Some thoughts on the design and development of High Frequency Trading algorithms on SGX

Some thoughts on the infrastructure, and what's needed to implement a software application that can perform HFT on SGX (or on any other stock market).

For each stock market, a table/database is needed to store a list of all stocks, its BVS (book value per share), market capitalisation, EPS (earnings per share), PE ratio, dividend yield, margin of safety. Another table needs to hold a list of trades performed by the company, so that current holdings and costs of investment can be calculated. In addition, for each market, maintain a table of trading fees for each transaction, whether trading fees are fixed, or dependent on size of trade. For each market, or vendor, create an algorithm that calculates how much it costs to perform a single transaction, and execute this algorithm whenever a trading is performed, to calculate and store the transaction into the table. Yet another table is needed to track the amount of money to be allocated to each stock, and at what price level.

One trading algorithm is to drive down the price of a stock, by selling it down, then buying it (at the lower price) to create the illusion of a stock that is losing value. For this algorithm, the desired ending price, the starting stock price, the start date, and end date needs to be kept (so that the algorithm can keep track how many days/months you can execute this algorithm for), in addition to the amount of money to be allocated to this execution, the amount of money to be allocated to each stock price level.

Yet another trading algorithm is to drive up the price of a stock, by buying it at progressively higher prices, to create the illusion of a stock that is gaining value.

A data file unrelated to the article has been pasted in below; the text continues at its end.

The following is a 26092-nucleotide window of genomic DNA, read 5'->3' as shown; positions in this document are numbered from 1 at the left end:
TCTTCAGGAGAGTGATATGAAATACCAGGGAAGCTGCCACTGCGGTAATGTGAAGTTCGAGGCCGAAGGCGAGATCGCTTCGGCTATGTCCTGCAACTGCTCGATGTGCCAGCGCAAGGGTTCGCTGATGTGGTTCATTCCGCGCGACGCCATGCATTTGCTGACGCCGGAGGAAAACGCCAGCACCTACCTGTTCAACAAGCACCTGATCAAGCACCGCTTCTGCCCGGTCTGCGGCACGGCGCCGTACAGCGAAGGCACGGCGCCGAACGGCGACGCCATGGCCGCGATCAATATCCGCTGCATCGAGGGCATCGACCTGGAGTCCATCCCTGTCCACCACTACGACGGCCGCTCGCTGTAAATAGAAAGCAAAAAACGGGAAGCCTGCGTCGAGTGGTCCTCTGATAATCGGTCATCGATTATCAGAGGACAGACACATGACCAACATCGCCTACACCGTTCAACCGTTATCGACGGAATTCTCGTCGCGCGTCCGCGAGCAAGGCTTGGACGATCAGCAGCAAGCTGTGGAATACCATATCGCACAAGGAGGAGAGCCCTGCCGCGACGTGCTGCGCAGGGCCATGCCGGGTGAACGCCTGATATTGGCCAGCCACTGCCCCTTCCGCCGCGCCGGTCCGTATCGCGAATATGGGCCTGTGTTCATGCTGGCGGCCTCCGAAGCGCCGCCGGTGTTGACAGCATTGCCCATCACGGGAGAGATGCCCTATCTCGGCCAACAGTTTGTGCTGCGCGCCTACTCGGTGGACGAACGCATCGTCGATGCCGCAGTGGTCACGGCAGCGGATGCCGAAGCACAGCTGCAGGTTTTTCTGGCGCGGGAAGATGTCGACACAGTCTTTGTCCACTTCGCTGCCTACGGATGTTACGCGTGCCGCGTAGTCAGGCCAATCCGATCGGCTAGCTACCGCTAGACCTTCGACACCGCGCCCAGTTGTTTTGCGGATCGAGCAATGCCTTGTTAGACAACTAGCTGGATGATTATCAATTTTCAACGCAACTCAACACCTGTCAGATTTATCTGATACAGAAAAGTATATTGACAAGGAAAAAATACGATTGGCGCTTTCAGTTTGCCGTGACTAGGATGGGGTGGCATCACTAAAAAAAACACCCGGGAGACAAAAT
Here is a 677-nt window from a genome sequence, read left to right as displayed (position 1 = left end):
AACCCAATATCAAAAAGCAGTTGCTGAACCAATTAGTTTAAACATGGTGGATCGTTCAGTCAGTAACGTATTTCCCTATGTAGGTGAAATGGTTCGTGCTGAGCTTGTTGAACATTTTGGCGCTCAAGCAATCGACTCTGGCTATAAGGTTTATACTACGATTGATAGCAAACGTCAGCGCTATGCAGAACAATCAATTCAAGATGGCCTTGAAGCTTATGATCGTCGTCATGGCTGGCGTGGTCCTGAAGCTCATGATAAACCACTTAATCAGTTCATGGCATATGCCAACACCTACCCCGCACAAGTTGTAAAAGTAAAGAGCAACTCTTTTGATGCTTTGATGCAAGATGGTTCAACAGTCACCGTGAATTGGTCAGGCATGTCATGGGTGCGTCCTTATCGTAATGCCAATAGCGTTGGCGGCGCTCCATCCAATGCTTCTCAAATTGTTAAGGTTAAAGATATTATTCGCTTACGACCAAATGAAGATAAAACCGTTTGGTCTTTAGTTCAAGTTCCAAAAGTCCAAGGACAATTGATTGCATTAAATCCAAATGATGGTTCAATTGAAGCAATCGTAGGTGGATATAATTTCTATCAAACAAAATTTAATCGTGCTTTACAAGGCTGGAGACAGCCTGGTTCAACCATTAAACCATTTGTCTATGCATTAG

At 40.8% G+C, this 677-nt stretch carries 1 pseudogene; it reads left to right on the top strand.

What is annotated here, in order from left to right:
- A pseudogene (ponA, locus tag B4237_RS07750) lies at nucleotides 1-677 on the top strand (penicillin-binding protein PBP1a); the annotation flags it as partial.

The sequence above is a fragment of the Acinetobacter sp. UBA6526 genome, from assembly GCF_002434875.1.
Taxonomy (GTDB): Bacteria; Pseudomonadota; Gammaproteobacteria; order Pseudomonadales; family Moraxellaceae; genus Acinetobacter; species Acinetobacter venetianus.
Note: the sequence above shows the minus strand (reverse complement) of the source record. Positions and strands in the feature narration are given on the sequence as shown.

You'll also need a monitoring routine, that checks

  • each stock's current price against the desired price, 
  • whether a stock has reached the stop condition and if so, to stop trading.

It is rather relatively easy to spot whether trading algorithms are performing transactions. At the time of writing, on SGX, it appears that there are trading algorithms that are programmed to trade in 1 lot (1000 shares). For share prices that are less than 10 cents, this does not make sense for humans to trade, because, assuming the share price is 9 cents ($0.09), trading in 1 lot would costs $90 (not including trading fees, etc). Including trading fees, the trade would be about $120. In order to recover the investment, the stock would need to go up/down by over 60% in order to recover the trading costs for 2 transactions (buy and sell, or sell and buy)!

Such a flaw (trading in 1 lot) shouldn't exist, because it allows people to detect algorithmic trading. So, you'll need a routine that can analyze the costs in performing 1 or 2 transactions, and adjust the volume of the transaction so that the cost of the trade is significantly lower than that of the cost of the stock involved in the trade.

Targets of such trading algorithms in the past few weeks, I believe, are LionGold, Asiasons, Sky One, Viking, etc.

So, what is the infrastructure needed? You'll need some

  • computers, and network, that can connect to the stock market.
  • financial advisors who can calculate the risks and margins of safety for each target stock.
  • developers to code the algorithms and applications.
  • guys to maintain and fix any IT issues that arises.
  • database guys to ensure that your databases are protected, safe, and have backups.
  • support guys / consultants to interface between the developers and the advisors.
  • a high speed connection to the stock market


Published Wed, 6 Nov 2013 @ 10:57 AM by chuacw
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